Most stats pages can go even deeper into a site user behaviours such as what pages (properties) are most popular and how long they stay at your site. The best stats engines also tell you where they visited you from, how long they stayed and what keywords they used in what search engines before they got to your site!

Most of the best stats engines are over 95% accurate – which is much better than any TV, Radio or Newspaper polling can do.

Example: Can a newspaper tell you what pages someone looked at and for how long? No, although they try to tell you they can!

So look deeper into your stats page (please tell me you have simple web access to your own stats page, if not – have some stern words to your developer) and see what you can find out about your site and your visitor behaviour.

Hitwise and Red Sheriff
You may notice you will see rankings for different industry categories (including real estate portals) in Australian newspapers and online from time to time. These are usually provided by one of two companies, Hitwise & Red Sheriff. These companies allow their special code to be placed into every page on a website (FEE about $18,000 a year) or do standard polling to determine the popularity of websites around Australia.

Both of these are pretty flawed models because for one – you have to pay ridiculous fees to have their code put on your site. I certainly can find better ways of spending 18k per year on more important things with my web business. So the only polling is done by companies with enough money (big media players/banks and your goverment).

Both these services tell us interesting things but because they only track less than 5% of all Australian websites it does make the information seem pretty lame. You will notice they only tell us the top 10 in banking, real estate or some other industry sector and not what are the most popular real estate sites in NSW, QLD or the suburb of Kensington in Melbourne!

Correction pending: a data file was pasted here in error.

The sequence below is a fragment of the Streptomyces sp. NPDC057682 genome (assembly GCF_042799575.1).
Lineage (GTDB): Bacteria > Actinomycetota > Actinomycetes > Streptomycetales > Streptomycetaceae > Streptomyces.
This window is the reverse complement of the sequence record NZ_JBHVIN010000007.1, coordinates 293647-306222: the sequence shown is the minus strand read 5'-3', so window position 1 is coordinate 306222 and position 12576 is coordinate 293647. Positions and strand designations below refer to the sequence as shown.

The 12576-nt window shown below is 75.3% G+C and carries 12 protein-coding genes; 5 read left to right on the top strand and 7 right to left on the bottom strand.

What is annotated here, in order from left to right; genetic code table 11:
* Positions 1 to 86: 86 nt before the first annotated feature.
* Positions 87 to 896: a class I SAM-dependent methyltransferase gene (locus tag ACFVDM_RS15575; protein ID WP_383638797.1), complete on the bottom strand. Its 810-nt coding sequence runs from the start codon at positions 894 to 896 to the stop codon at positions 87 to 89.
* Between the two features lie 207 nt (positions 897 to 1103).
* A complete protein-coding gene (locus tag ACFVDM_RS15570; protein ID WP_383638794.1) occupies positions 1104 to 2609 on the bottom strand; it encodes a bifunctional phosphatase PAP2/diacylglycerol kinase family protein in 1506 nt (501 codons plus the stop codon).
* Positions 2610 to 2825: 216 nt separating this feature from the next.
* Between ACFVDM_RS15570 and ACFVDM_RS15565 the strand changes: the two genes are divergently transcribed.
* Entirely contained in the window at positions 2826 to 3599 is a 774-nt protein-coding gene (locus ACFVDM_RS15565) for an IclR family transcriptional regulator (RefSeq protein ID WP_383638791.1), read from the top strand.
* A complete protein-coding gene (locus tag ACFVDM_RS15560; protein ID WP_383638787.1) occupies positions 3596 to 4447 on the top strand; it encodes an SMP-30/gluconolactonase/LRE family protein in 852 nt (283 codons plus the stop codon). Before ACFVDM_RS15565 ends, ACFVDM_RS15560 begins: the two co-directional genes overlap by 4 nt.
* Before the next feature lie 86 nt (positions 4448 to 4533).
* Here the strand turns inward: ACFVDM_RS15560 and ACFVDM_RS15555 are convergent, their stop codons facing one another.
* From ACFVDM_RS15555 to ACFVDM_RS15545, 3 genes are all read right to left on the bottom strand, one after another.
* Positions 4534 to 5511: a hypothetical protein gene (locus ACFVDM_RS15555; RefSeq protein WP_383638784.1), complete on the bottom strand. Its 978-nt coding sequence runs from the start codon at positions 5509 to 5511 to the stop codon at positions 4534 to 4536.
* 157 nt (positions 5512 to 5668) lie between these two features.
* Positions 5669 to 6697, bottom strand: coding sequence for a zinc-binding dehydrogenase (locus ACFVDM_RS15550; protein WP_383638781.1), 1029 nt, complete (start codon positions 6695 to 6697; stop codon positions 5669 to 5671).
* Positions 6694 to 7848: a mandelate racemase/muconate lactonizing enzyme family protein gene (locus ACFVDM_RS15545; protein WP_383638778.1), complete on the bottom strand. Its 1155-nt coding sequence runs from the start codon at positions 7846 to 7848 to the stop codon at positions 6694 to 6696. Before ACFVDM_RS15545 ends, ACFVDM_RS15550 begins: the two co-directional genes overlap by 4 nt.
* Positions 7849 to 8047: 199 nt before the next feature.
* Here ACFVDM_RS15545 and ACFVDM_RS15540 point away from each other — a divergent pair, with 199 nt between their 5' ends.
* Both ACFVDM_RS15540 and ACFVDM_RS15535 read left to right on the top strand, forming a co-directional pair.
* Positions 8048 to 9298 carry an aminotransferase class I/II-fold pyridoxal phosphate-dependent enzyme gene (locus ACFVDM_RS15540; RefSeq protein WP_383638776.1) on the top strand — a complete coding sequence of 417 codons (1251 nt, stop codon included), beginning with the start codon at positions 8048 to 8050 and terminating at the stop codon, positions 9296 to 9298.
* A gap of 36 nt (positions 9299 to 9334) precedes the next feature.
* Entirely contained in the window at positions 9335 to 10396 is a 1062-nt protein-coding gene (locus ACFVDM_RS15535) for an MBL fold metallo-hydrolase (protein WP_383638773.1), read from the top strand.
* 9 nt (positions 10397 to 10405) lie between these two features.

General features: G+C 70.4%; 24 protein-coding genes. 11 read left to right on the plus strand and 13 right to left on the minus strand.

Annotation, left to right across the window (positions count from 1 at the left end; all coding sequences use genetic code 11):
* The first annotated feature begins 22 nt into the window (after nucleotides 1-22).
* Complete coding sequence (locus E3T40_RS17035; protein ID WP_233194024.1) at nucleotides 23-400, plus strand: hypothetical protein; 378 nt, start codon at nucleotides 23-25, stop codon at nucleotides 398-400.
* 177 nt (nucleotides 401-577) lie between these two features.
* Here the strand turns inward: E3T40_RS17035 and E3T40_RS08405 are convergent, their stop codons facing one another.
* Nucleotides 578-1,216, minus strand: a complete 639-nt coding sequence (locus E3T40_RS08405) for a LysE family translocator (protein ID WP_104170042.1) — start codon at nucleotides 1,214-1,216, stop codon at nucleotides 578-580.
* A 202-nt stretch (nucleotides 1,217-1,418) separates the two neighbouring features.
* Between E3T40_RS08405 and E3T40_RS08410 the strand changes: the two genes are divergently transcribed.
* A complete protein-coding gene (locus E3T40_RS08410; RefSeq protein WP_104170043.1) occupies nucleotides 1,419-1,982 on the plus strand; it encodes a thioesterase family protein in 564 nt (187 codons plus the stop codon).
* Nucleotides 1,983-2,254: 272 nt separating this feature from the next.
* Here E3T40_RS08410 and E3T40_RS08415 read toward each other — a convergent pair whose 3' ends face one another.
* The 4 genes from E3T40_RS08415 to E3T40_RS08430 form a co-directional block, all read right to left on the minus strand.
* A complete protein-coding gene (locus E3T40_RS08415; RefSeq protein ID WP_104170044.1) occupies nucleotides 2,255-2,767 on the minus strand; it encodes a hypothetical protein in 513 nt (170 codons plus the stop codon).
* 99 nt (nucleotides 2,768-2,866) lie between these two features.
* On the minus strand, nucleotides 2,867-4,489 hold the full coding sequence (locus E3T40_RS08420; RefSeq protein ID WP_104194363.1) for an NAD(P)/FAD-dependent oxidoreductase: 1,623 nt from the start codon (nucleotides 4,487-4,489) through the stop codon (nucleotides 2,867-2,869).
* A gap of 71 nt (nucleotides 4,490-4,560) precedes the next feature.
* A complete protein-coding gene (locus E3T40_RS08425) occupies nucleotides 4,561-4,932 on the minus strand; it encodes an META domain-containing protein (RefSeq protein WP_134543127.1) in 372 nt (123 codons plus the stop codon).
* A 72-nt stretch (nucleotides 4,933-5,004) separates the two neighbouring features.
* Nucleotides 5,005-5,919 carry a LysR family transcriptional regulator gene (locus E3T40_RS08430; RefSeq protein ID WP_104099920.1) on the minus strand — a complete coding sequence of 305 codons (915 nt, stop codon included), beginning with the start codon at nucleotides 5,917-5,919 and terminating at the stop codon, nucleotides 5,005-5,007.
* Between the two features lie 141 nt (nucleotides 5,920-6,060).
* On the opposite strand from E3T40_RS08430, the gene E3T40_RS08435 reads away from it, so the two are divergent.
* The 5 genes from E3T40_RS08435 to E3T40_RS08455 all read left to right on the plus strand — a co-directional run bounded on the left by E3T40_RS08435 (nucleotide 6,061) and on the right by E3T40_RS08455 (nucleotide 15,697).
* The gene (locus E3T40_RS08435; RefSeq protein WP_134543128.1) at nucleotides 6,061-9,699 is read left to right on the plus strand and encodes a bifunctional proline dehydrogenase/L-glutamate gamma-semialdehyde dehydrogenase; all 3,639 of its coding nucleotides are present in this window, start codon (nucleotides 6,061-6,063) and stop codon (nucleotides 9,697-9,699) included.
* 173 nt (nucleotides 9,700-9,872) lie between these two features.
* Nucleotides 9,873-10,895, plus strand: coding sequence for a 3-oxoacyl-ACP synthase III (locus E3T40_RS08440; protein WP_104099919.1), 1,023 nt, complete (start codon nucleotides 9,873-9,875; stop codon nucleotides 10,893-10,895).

These services probably track a couple of thousand websites around Australia (maybe 50 in each category) and that is it. So really how can you take them too seriously?

People will always believe information supplied to them and think – fair enough. But when you investigate/understand things a little better you may question the information!

Tell us if you liked this content.
Show CommentsClose Comments

1 Comment

  • Nick
    Posted February 18, 2007 at 12:22 pm 0Likes

    I’m finding pretty much every kid and his dog knows about the old ‘hits’ trap these days, which is good. Only took 10 years :).

    What do you use to monitor your traffic Peter?

    According to my server logs (webalizer), after about a year of business, my site’s now hitting close to half a million page views per month, while Analitics reports significantly less traffic (have only been running Analitics for a week so its still inconclusive I guess).

    Analitics makes me a little skeptical as its triggered by javascript on the end users’ PC – which is always going to make it somewhat prone to inaccuracy – while server logs ‘never lie’ but are perhaps counting spiders, etc as well as users? (still – I can’t possibly be getting THAT many spiders).

    I also find my CPC adwords clickthroughs reported by google don’t appear to match what either my server logs, OR analitics is reporting. Have spoken to many marketing directors of companies who report similar findings here… you have any thoughts?

    Which do you use for your traffic? Any other recomendations?

Leave a comment